Carbon, sodium, potassium and high oxygen are known to degrade the electrical quality of tantalum powder. The transition metallics can cause quality problems if they are present in heterogeneous form. These results demonstrate that the process produces capacitor grade tantalum powder which has significantly improved chemical qualities.
TABLE I______________________________________Summary of Powder ChemistryPowder Concentration (ppm)Lot Car- Chro- So- Po-Number Oxygen bon mium Iron Nickel dium tassium______________________________________1 1160 14 <5 <5 10 3 <102 1200 10 10 <5 <5 <1 <104 1150 13 <5 <5 <5 3 <104 1150 12 14 <5 <5 1 <105 1180 12 <5 <5 <5 <1 <106 1250 17 14 <5 <5 <1 <10______________________________________
Pellets containing 0.14 grams of tantalum were pressed from the powders listed in Example 1. The pellets were sintered in vacuum at 1,400° or 1,500° C. for twenty minutes. The pellets sintered at 1,400° were anodized in 0.1 V/V % phosphoric acid solution to 100 V. The 1,500° sintered pellets were anodized to 140 V. The formation temperature was 80° C., the current density was 100 mA/gm, and the formation voltage was maintained for two hours. The anodized pellets were tested for leakage two munutes after applying a voltage 70% of formation voltage. The capacitances were measured using the method well known to the art.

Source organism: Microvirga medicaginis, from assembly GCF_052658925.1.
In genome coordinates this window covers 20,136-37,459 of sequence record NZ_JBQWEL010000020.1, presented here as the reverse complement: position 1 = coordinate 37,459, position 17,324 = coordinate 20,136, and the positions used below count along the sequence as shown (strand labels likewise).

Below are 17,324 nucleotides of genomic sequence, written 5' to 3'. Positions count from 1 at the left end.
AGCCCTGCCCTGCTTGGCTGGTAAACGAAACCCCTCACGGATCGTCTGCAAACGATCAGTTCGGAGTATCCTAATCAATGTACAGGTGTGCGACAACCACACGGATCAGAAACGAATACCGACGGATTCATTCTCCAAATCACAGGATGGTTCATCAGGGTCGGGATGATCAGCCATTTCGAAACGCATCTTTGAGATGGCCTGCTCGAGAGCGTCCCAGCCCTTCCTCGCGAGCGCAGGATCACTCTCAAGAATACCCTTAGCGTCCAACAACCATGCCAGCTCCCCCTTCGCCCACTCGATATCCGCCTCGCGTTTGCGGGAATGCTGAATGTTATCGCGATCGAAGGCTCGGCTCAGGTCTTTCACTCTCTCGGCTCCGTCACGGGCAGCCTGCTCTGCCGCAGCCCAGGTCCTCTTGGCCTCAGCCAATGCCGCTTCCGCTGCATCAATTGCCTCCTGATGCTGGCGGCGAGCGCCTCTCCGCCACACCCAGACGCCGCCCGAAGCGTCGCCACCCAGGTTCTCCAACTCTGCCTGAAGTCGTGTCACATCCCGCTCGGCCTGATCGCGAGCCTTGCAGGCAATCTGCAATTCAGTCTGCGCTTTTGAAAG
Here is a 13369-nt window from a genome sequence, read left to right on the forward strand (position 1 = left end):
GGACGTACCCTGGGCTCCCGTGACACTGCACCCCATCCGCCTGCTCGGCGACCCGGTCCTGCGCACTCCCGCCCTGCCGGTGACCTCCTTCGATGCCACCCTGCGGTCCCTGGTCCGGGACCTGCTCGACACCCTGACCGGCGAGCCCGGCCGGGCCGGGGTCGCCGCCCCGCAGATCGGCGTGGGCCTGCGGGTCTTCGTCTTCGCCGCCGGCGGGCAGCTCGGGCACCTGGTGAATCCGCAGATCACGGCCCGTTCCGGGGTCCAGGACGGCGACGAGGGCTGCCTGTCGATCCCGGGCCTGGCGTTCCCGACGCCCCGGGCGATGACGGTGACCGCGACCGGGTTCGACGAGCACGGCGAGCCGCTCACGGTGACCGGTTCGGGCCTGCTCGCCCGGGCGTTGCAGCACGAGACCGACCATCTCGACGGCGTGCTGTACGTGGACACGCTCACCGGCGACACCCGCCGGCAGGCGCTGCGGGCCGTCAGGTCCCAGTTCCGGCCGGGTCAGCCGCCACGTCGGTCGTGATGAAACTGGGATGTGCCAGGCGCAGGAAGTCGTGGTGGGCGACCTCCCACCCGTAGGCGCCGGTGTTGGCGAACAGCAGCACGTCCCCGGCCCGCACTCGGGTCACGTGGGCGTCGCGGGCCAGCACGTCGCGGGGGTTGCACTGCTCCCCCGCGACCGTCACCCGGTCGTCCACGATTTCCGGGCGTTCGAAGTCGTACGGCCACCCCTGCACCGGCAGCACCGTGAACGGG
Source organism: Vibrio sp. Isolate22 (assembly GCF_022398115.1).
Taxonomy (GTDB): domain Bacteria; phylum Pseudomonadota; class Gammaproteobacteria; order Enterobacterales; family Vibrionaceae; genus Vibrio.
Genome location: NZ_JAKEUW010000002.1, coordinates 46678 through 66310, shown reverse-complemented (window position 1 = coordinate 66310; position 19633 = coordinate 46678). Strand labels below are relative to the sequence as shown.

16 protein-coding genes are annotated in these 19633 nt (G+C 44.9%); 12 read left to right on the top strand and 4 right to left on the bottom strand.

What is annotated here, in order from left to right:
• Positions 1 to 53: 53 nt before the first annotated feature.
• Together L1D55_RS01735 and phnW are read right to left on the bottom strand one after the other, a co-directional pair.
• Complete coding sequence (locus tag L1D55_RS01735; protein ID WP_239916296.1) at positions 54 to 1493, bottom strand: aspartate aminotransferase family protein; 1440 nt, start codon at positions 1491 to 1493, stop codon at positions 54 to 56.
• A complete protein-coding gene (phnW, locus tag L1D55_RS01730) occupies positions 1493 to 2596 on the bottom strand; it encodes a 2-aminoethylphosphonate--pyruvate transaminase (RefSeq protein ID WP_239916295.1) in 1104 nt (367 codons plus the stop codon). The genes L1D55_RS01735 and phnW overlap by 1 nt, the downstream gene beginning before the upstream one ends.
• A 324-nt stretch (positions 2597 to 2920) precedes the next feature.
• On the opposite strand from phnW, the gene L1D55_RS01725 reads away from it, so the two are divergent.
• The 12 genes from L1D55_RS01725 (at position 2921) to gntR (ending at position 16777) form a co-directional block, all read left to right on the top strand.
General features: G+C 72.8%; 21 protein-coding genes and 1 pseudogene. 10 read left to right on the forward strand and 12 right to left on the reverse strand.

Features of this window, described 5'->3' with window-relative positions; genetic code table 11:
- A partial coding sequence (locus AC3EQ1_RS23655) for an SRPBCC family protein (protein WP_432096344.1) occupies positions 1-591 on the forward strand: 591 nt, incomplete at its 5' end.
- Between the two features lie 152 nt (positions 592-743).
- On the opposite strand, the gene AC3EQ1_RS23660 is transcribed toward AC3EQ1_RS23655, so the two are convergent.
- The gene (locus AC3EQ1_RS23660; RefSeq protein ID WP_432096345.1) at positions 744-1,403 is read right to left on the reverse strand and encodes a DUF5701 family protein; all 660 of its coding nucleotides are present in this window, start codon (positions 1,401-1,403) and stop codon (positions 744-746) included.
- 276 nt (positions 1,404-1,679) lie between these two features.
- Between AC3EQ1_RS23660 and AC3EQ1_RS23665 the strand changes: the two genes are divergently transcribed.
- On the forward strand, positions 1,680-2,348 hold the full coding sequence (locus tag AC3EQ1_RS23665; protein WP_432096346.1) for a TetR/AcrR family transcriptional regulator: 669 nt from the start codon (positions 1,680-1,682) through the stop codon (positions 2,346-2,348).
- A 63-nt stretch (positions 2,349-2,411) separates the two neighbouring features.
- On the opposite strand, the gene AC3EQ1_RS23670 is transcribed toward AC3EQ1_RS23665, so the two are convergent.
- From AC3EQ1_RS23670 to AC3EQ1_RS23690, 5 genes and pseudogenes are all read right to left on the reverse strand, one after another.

The electrical properties of the powders are summarized in Table II. The capacitance is significantly higher than achieved with traditional continuous slow feed reduction processes. The very low leakage current at the 1,400° C. sinter and 140 V formation reflect the excellent chemistry of the powders.
TABLE II______________________________________Summary of Electrical Properties1400° Sinter 1500° SinterPowder Leakage LeakageLot Capacitance (nA/ Capacitance (nA/Number (μF · V/g) μF · V) (μF · V/g) μF · V)______________________________________1 20,300 0.20 14,900 0.222 20,700 0.13 15,700 0.223 20,100 0.22 15,800 0.234 19,700 0.26 14,800 0.145 19,700 0.20 15,300 0.256 20,200 0.18 15,300 0.13______________________________________
It will now be apparent to those skilled in the art that other embodiments, improvements, details, and uses can be made consistent with the letter and spirit of the foregoing disclosure and within the scope of this patent, which is limited only by the following claims, construed in accordance with the patent law, including the doctrine of equivalents.
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|International Classification||B22F9/24, B22F9/20, C22B34/24|
|Cooperative Classification||C22B34/24, B22F9/24|
|European Classification||C22B34/24, B22F9/24|
|Jul 25, 1994||AS||Assignment|
Owner name: H.C. STARCK, INC., MASSACHUSETTS